The public is unhappy with Compaoré’s replacement by one of his Praetorians and many fear for the fate of their revolution
In the immediate aftermath of the overthrow of President Blaise Compaoré last week, no one knew who was in charge. Gradually, towards the end of the country’s most turbulent week ever, stability coalesced around the unlikely figure of Lieutenant Colonel Yacouba Isaac Zida, number two in the presidential guard, the Régiment de la sécurité présidentielle (RSP). Virtually unknown to the public, he sided with the protestors early on and it was he who, on 31 October, declared the constitution suspended. Yet the key civil society activists who claim parentage of this revolution see Zida, 49, as an unwelcome arriviste.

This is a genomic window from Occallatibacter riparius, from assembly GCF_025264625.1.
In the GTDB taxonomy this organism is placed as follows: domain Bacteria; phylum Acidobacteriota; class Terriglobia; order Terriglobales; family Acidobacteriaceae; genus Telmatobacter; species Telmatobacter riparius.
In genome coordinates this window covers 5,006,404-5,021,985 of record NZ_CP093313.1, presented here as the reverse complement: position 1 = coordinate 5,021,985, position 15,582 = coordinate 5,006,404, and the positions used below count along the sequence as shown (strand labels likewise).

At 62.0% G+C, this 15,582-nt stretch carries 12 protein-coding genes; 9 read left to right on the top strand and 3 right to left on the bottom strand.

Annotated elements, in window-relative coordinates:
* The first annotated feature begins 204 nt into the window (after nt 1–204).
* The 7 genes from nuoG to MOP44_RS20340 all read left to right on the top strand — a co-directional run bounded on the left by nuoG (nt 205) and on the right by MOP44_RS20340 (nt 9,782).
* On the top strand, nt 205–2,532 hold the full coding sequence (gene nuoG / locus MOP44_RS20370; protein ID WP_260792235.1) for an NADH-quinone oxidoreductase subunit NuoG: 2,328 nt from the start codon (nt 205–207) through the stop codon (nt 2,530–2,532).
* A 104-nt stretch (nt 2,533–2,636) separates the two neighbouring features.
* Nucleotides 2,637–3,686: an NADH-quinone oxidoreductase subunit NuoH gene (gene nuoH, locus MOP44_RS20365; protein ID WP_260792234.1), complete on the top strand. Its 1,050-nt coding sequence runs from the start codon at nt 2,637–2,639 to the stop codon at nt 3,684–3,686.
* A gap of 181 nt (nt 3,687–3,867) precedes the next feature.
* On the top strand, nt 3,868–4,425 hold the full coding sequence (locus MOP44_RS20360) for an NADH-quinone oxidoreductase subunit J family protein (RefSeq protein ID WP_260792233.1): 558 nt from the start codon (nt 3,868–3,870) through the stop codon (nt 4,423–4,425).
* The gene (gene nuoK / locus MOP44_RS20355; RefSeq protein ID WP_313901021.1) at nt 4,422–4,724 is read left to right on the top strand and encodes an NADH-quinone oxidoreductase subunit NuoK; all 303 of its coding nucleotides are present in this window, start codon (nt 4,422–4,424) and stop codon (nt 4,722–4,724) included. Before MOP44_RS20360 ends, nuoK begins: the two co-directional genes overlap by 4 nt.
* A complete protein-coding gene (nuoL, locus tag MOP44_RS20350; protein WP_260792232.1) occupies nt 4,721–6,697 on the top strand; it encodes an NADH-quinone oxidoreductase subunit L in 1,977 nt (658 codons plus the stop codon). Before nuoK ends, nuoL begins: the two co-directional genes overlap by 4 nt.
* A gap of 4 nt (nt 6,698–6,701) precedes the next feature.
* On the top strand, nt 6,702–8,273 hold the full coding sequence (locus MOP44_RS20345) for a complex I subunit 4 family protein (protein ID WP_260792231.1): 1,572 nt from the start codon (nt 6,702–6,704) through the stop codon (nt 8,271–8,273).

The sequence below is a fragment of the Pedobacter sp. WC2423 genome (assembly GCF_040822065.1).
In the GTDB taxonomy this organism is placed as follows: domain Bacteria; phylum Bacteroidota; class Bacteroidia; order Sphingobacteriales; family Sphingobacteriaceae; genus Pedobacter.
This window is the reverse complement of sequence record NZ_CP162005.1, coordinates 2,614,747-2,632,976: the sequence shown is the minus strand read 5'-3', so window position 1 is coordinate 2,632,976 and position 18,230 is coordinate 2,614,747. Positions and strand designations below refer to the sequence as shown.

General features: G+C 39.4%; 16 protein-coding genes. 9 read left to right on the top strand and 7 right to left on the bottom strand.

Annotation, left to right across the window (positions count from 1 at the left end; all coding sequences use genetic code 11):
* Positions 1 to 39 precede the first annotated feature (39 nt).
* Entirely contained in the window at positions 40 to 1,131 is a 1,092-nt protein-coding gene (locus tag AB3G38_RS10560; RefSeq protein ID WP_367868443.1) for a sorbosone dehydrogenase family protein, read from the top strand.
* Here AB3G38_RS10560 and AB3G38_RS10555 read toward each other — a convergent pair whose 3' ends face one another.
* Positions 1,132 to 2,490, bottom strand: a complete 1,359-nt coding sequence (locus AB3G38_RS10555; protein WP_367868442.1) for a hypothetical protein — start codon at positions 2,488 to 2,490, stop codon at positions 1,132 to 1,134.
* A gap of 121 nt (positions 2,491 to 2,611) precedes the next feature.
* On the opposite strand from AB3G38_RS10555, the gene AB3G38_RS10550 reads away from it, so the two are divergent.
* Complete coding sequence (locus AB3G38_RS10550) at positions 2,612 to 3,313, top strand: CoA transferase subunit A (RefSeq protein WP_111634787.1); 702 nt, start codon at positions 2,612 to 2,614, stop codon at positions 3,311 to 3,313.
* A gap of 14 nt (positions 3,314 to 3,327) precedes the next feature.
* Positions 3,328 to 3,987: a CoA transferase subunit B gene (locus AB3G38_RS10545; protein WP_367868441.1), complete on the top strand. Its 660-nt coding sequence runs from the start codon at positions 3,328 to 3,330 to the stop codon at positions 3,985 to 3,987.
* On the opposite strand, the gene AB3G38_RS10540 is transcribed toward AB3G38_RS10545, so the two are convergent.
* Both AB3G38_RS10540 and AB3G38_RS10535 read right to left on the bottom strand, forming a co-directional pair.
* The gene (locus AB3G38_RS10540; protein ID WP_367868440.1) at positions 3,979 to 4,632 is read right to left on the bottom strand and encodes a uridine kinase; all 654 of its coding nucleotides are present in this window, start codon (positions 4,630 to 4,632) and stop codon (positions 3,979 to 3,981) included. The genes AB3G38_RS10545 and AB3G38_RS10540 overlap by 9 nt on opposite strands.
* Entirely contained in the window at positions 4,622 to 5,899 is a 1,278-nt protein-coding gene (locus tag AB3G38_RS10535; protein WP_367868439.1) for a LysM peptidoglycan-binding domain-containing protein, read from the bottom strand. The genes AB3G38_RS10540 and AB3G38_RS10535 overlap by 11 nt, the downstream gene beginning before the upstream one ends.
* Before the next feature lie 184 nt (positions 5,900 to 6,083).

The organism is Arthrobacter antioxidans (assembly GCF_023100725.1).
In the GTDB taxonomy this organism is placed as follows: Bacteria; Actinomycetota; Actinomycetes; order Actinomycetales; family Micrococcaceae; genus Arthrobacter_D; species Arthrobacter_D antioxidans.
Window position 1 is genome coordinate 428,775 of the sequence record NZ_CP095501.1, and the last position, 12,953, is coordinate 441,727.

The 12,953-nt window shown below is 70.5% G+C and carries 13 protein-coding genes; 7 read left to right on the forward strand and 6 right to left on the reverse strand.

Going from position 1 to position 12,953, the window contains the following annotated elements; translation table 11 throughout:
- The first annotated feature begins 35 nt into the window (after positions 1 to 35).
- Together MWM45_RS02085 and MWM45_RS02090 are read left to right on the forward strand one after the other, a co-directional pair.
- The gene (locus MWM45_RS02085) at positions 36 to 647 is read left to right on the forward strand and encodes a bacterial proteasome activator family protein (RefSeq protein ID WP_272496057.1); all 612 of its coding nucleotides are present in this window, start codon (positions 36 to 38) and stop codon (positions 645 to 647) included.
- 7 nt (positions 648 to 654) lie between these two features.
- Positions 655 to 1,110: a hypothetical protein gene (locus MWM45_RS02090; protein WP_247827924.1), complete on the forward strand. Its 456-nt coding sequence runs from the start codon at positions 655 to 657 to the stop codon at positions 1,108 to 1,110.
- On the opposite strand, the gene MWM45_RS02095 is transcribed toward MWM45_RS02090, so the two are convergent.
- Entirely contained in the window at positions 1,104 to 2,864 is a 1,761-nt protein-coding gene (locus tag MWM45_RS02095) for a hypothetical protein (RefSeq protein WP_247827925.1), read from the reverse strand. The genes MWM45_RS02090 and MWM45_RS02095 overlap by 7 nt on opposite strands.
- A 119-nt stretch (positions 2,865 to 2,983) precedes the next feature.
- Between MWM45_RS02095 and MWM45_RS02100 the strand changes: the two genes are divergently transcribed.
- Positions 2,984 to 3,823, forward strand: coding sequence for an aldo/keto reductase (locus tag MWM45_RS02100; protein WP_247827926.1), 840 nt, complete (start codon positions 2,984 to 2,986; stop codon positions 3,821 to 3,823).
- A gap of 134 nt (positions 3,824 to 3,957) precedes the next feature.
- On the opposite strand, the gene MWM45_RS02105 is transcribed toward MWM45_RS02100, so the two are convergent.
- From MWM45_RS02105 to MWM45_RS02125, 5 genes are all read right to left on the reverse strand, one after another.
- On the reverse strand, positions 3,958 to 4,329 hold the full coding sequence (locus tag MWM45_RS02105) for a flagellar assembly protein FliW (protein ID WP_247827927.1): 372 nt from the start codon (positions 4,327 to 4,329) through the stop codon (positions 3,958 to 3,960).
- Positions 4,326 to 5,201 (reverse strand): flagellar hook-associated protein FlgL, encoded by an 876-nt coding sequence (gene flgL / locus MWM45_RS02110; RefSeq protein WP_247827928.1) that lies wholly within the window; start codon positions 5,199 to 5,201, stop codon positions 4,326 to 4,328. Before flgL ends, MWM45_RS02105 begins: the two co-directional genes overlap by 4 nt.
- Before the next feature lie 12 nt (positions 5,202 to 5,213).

End of preview - This article contains approximately 1665 words.